Essay on Thalassemia: Red Blood Cell and Thalassemia Complications

Submitted By Apes70
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Thalassemia

Thalassemia ( Alpha-thalassemia, Beta-thalassemia, Cooley’s anemia, Mediterranean anemia, Hemolytic anemia, Sickle cell disease) is an inherited disordering in which the body makes an abnormal form of hemoglobin, the protein in red blood cells that carry oxygen. The low hemoglobin and fewer RBCs of thalassemia may cause anemia leaving you fatigued.
Thalassemia is caused by mutations in the DNA of the cells that make hemoglobin. Hemoglobin is made of two proteins, alpha globin and beta globin. There are two main types of thalassemia:
Alpha Thalassemia: occurs when a gene or genes related to the alpha globin protein are missing or changed (mutated). It occurs in persons from southeast Asia, the middle East, China and those of African descent.
Beta thalassemia: occurs when similar gene defects affect production of the beta globin protein. It occurs in persons of Mediterranean origin and to lesser extent Chinese, Asians and African Americans.
Both alpha and beta thalassemia include two forms:
Thalassemia major: You must inherit the defective gene from both parents.
Thalassemia minor: It occurs if you receive the defective gene from only one parent. Persons with this form are carriers and usually have no symptoms.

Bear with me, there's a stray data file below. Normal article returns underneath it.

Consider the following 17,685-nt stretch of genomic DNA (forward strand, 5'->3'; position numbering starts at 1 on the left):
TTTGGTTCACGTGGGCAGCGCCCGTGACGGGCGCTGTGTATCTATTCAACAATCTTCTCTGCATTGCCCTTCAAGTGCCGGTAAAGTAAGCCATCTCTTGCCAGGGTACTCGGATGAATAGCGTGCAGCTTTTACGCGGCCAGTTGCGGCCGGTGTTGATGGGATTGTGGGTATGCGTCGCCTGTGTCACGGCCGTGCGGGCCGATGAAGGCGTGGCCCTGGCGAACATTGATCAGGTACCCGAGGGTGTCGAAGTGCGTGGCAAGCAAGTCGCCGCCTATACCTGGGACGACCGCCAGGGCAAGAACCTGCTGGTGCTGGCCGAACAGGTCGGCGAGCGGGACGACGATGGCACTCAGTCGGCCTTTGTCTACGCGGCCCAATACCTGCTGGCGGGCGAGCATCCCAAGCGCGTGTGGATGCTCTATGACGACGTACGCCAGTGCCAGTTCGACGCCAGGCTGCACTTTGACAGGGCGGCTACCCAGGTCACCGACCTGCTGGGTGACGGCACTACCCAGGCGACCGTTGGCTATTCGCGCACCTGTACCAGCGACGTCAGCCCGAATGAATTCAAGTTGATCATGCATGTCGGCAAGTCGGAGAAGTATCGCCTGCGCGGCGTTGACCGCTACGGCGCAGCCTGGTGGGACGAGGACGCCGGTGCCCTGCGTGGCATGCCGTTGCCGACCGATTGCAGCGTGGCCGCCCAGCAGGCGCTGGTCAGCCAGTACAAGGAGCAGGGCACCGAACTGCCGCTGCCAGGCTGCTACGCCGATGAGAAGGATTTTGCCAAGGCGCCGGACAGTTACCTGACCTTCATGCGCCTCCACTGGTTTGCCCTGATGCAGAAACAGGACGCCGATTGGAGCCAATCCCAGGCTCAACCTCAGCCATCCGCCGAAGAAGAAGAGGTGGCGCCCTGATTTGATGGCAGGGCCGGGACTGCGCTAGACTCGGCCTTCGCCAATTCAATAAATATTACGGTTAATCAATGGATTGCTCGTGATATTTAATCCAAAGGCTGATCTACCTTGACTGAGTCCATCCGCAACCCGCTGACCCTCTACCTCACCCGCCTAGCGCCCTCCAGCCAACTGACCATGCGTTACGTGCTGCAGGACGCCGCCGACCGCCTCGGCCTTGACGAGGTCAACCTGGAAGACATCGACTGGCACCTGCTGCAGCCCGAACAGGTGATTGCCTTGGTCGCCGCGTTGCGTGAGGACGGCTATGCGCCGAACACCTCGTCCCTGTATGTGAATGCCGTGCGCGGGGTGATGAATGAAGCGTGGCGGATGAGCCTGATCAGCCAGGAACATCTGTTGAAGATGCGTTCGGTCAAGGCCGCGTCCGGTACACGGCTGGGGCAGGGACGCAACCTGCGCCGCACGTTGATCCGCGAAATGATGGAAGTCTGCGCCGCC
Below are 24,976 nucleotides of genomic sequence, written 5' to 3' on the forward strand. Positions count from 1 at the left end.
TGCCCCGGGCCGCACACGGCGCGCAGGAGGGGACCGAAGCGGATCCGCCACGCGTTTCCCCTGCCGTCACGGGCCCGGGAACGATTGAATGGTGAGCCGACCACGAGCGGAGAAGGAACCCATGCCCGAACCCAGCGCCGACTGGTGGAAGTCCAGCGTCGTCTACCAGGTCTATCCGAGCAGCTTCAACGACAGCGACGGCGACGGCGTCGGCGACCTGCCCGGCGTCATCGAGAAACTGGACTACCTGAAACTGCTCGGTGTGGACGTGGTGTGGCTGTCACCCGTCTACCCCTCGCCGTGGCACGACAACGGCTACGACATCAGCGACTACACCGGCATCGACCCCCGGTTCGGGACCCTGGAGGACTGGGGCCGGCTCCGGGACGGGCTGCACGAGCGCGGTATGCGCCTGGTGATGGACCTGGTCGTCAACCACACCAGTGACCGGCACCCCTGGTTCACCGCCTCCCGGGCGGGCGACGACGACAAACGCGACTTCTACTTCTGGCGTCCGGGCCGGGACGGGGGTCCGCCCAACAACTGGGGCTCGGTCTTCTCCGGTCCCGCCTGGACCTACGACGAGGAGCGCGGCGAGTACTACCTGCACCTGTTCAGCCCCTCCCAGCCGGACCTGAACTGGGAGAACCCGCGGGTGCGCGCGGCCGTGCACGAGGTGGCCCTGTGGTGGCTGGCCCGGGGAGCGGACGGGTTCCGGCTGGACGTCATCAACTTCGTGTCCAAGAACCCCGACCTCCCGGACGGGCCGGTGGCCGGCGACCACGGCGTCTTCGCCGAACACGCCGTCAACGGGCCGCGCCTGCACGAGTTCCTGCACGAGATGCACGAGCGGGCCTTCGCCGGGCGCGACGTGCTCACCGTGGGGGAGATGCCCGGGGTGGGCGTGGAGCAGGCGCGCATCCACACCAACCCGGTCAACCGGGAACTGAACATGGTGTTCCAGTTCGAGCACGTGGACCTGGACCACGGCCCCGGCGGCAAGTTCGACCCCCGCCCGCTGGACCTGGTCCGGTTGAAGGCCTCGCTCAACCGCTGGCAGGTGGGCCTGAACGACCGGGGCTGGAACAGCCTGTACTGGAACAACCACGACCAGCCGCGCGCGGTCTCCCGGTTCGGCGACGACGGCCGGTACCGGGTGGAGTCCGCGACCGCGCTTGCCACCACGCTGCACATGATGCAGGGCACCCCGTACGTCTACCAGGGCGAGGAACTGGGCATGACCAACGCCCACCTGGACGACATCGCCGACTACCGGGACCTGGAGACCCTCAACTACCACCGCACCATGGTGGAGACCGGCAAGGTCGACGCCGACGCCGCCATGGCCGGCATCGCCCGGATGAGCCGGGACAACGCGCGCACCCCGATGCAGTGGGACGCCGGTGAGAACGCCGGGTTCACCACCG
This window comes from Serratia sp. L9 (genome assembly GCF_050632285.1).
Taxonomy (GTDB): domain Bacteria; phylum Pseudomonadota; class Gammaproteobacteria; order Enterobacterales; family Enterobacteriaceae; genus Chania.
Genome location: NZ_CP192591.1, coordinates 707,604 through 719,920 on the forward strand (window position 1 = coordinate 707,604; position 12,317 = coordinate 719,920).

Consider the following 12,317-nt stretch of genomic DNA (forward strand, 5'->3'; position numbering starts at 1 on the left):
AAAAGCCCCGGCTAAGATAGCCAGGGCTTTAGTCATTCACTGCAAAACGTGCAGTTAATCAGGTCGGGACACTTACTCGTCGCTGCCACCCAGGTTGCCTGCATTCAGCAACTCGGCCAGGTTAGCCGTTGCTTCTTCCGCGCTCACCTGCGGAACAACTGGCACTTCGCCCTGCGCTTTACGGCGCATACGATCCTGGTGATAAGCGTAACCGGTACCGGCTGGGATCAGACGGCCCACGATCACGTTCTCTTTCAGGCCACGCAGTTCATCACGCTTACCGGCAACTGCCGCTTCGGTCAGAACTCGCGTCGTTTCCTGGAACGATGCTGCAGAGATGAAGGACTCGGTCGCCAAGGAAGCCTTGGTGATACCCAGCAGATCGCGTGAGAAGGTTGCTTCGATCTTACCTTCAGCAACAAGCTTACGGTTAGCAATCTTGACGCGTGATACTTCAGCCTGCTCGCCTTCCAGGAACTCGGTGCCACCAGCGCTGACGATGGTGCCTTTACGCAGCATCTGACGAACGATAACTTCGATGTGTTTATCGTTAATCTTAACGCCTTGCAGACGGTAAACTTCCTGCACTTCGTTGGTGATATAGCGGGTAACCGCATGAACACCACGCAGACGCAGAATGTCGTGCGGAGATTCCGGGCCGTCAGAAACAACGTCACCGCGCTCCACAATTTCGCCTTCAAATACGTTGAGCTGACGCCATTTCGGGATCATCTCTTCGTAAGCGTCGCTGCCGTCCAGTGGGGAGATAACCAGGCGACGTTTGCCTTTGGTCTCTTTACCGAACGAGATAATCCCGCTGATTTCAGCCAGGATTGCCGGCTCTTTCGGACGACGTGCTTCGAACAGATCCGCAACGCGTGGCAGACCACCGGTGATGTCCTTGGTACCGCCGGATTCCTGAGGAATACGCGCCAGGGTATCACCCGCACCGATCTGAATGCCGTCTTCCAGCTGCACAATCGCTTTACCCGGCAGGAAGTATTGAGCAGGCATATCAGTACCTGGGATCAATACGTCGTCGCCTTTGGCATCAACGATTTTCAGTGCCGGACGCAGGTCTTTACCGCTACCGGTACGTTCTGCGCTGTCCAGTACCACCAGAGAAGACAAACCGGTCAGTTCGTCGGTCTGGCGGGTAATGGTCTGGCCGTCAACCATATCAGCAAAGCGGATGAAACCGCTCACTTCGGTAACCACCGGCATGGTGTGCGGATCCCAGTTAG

Signs and symptoms of thalassemia include:
Fatigue
Weakness
Shortness of breath
Pale skin
Irritability
Facial bone deformities
Slow growth
Abdominal swelling
Dark urine
Most children with moderate to severe thalassemia show sign and symptoms within their first two years of life. A blood test can confirm a diagnosis and may reveal:
Smaller RBCs
Pale RBCs
RBCs that vary in size and shape
RBCs with bull’s-eye appearance under a microscope
Measure amount of Iron in blood
A DNA analysis to diagnose the disease and determine if a person is a carrier
Treatment for thalassemia depends on which type you have and how severe it is.
Mild thalassemia: Little, if any, treatment is needed. Occasionally, you may need a blood transfusion, particularly after surgery, after having a baby or to help manage thalassemia complications.
Moderate to Severe thalassemia: Blood transfusions every few weeks may be required and medication to get rid of extra iron build up in the blood which can damage the heart. Also a bone marrow transplant may be used in severe selected cases.
Possible complications of thalassemia include:
Iron overload
Increase risk for infections
Bone deformities
Enlarged spleen (splenomegaly)
Slowed growth rates
Heart problems
In most cases, thalassemia can’t be prevented. However, prenatal testing before the baby is born can diagnose and determine how severe it is.…